A new plan to accelerate the delivery of affordable homes in the city and create up to 2,000 every year has been unveiled by Manchester City Council.
The housing affordability framework, which was approved by the Council’s executive this week, sets out the city's determination to ensure a strong supply of decent, secure housing to rent or buy for those below the average household income for the city.
The strategy covers a range of tenures including social housing, affordable rent properties, shared ownership or shared equity, and rent to purchase homes.
There are a number of ways the Council can support affordable building in Manchester, and each development will be considered an opportunity to boost affordable provision in the city.
The Council will work with public and private sector partners to make use of funding streams, such as the government’s National Productivity Investment Fund (NPIF), and will take advantage of the relaxation of restrictions around grant funding for affordable homes.
Successful bids will form an important part of Manchester’s Housing Affordability Fund, alongside other types of investment using council land, assets and borrowing power, where appropriate.
In the last five years, 2,721 homes were built through the city’s Affordable Homes Programme, but in the same period 1,800 affordable homes were lost through demolition, Right to Buy and Right to Acquire – leaving a net gain of 921 new affordable homes.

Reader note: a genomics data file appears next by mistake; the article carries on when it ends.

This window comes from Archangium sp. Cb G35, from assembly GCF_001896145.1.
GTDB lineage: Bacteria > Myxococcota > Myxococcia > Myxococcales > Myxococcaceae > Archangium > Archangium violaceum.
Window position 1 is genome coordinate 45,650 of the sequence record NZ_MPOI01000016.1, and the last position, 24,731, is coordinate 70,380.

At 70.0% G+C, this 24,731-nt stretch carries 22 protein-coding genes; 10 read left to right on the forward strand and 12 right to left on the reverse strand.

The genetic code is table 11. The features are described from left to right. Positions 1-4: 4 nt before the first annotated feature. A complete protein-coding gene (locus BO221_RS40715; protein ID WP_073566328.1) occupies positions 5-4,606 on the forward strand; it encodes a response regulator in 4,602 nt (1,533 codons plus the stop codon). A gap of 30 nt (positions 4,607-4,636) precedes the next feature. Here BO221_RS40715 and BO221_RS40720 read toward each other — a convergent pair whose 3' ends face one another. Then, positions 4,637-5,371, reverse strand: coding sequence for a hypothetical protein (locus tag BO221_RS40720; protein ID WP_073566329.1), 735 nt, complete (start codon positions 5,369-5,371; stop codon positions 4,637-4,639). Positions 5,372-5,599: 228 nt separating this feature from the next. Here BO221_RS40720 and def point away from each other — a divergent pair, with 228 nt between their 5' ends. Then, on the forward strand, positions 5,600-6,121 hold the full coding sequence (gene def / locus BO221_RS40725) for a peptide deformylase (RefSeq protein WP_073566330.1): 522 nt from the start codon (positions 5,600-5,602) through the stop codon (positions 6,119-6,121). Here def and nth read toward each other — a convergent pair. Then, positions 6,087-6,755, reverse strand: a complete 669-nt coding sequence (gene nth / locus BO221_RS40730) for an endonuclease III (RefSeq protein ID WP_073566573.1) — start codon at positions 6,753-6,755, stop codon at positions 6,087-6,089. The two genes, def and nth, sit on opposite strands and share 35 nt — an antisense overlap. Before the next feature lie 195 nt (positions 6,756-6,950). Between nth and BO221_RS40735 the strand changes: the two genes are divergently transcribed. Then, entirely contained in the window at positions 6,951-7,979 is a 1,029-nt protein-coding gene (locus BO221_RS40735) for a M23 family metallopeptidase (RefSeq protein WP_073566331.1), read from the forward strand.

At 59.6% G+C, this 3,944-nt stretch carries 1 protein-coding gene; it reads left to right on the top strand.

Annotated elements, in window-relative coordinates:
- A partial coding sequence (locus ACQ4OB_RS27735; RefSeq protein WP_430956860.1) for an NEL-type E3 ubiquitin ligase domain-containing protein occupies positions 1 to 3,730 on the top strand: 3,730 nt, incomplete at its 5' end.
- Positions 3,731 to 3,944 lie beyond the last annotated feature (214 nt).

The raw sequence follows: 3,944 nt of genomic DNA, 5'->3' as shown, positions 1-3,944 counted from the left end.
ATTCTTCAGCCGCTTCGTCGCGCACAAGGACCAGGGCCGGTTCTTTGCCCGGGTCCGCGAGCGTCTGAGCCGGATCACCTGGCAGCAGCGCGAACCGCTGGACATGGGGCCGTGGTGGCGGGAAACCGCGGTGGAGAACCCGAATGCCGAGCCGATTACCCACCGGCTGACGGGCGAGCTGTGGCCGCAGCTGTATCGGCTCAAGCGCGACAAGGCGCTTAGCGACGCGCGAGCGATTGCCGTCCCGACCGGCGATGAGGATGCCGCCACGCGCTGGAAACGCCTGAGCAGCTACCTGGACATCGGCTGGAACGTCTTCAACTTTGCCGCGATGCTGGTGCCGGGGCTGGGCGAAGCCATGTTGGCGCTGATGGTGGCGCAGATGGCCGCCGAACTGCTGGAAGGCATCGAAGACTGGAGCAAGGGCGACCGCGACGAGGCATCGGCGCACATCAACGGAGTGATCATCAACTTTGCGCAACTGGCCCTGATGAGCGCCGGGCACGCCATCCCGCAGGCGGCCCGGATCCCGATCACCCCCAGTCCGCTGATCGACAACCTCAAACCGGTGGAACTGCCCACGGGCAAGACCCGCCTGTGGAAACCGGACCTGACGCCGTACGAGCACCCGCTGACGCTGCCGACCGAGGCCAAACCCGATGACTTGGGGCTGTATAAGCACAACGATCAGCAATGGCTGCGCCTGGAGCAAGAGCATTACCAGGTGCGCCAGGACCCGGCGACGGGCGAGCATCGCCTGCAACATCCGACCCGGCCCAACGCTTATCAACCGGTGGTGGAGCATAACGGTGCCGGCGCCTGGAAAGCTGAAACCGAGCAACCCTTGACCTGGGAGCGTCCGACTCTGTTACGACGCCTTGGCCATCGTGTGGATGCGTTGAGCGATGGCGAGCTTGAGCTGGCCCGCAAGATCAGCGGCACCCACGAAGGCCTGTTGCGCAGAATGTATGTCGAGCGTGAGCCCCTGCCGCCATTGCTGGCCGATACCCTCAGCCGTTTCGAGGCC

However, this is not enough to support the housing needs of Manchester people, but the new framework aims to accelerate this to deliver between 1,000 and 2,000 new affordable homes a year.
At the same time, the Council will use a range of resources to replace social housing lost through right to buy and demolitions, maintaining social housing at the current figure of around 70,000.
Councillor Bernard Priest, Deputy Leader of Manchester City Council, said: “Manchester is leading the way to ensure the city can deliver decent and secure housing that meets the needs of residents that are below the average income for the city.
“Decent housing shouldn’t be a luxury. It should be something that everyone in Manchester can enjoy. We intend to make sure up to 2,000 homes a year are built that are decent, secure and affordable.”